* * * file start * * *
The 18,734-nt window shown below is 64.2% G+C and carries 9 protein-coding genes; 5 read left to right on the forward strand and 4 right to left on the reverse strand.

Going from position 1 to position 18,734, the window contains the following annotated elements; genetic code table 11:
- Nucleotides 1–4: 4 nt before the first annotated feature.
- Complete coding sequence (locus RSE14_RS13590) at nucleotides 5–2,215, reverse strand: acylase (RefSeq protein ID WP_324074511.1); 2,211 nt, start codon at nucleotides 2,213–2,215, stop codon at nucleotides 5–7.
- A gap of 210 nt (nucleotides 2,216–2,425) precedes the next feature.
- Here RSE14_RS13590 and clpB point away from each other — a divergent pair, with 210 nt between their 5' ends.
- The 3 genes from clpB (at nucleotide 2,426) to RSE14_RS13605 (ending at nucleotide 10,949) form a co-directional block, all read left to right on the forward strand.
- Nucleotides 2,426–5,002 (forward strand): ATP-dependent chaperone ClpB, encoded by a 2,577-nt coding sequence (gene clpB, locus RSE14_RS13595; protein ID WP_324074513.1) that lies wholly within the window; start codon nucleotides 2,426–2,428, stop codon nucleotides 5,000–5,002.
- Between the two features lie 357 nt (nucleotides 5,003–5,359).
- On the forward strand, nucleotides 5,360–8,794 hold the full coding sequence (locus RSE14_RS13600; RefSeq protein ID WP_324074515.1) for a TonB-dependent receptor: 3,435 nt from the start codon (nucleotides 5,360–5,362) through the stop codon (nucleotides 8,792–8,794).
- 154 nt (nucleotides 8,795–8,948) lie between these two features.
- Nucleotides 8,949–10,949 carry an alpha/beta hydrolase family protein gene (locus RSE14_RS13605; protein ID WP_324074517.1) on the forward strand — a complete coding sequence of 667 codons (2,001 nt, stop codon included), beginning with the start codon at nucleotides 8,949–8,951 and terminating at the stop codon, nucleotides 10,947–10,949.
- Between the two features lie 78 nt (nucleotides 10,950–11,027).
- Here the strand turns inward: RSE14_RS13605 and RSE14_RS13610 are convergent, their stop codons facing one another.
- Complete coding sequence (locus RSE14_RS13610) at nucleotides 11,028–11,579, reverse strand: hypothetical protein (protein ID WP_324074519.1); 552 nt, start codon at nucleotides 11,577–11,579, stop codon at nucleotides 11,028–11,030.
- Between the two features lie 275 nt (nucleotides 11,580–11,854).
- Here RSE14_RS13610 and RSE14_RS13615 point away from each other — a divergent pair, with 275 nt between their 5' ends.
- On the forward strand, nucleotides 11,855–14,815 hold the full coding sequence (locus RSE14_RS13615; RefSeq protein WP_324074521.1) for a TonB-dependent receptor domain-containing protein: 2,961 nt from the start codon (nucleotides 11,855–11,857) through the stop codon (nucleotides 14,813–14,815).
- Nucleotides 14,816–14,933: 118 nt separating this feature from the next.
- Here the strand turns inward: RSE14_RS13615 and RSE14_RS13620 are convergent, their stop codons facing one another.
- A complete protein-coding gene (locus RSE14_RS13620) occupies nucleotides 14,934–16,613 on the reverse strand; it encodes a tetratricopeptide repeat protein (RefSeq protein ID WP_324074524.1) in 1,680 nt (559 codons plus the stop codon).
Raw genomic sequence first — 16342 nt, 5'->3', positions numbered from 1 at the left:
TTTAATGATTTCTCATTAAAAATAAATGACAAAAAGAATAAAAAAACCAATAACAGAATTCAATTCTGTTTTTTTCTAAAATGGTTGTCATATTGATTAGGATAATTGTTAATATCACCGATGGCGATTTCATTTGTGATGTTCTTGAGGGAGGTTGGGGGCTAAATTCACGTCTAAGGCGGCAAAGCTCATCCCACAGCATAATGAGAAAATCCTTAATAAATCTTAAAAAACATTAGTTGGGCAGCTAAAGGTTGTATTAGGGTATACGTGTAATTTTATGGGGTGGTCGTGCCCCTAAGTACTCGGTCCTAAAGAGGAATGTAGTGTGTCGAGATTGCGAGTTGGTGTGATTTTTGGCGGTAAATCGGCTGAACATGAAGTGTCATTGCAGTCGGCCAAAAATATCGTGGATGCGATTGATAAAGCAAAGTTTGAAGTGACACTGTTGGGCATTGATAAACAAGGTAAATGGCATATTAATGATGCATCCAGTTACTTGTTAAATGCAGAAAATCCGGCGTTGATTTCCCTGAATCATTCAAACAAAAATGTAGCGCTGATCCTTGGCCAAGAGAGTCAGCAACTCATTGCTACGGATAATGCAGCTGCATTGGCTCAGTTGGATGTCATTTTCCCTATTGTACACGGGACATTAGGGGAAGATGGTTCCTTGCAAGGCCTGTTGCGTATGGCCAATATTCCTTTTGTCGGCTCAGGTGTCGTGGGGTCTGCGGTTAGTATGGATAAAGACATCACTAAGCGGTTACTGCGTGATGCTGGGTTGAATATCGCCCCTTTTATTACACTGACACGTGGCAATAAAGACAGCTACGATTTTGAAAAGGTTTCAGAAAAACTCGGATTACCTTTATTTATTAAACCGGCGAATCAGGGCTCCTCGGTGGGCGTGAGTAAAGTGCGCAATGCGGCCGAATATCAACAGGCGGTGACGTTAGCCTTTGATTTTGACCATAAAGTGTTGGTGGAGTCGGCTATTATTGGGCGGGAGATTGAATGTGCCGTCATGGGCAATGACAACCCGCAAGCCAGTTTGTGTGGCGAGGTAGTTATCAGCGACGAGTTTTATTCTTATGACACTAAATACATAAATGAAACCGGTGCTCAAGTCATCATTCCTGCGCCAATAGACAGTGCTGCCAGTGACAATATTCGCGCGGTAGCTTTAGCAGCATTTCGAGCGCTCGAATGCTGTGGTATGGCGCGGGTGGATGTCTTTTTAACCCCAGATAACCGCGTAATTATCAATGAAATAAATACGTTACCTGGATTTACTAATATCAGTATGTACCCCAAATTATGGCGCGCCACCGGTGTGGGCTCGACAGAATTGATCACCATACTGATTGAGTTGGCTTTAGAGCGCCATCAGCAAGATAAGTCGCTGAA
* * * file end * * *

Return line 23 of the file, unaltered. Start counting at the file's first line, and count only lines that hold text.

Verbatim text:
TTTAATGATTTCTCATTAAAAATAAATGACAAAAAGAATAAAAAAACCAATAACAGAATTCAATTCTGTTTTTTTCTAAAATGGTTGTCATATTGATTAGGATAATTGTTAATATCACCGATGGCGATTTCATTTGTGATGTTCTTGAGGGAGGTTGGGGGCTAAATTCACGTCTAAGGCGGCAAAGCTCATCCCACAGCATAATGAGAAAATCCTTAATAAATCTTAAAAAACATTAGTTGGGCAGCTAAAGGTTGTATTAGGGTATACGTGTAATTTTATGGGGTGGTCGTGCCCCTAAGTACTCGGTCCTAAAGAGGAATGTAGTGTGTCGAGATTGCGAGTTGGTGTGATTTTTGGCGGTAAATCGGCTGAACATGAAGTGTCATTGCAGTCGGCCAAAAATATCGTGGATGCGATTGATAAAGCAAAGTTTGAAGTGACACTGTTGGGCATTGATAAACAAGGTAAATGGCATATTAATGATGCATCCAGTTACTTGTTAAATGCAGAAAATCCGGCGTTGATTTCCCTGAATCATTCAAACAAAAATGTAGCGCTGATCCTTGGCCAAGAGAGTCAGCAACTCATTGCTACGGATAATGCAGCTGCATTGGCTCAGTTGGATGTCATTTTCCCTATTGTACACGGGACATTAGGGGAAGATGGTTCCTTGCAAGGCCTGTTGCGTATGGCCAATATTCCTTTTGTCGGCTCAGGTGTCGTGGGGTCTGCGGTTAGTATGGATAAAGACATCACTAAGCGGTTACTGCGTGATGCTGGGTTGAATATCGCCCCTTTTATTACACTGACACGTGGCAATAAAGACAGCTACGATTTTGAAAAGGTTTCAGAAAAACTCGGATTACCTTTATTTATTAAACCGGCGAATCAGGGCTCCTCGGTGGGCGTGAGTAAAGTGCGCAATGCGGCCGAATATCAACAGGCGGTGACGTTAGCCTTTGATTTTGACCATAAAGTGTTGGTGGAGTCGGCTATTATTGGGCGGGAGATTGAATGTGCCGTCATGGGCAATGACAACCCGCAAGCCAGTTTGTGTGGCGAGGTAGTTATCAGCGACGAGTTTTATTCTTATGACACTAAATACATAAATGAAACCGGTGCTCAAGTCATCATTCCTGCGCCAATAGACAGTGCTGCCAGTGACAATATTCGCGCGGTAGCTTTAGCAGCATTTCGAGCGCTCGAATGCTGTGGTATGGCGCGGGTGGATGTCTTTTTAACCCCAGATAACCGCGTAATTATCAATGAAATAAATACGTTACCTGGATTTACTAATATCAGTATGTACCCCAAATTATGGCGCGCCACCGGTGTGGGCTCGACAGAATTGATCACCATACTGATTGAGTTGGCTTTAGAGCGCCATCAGCAAGATAAGTCGCTGAA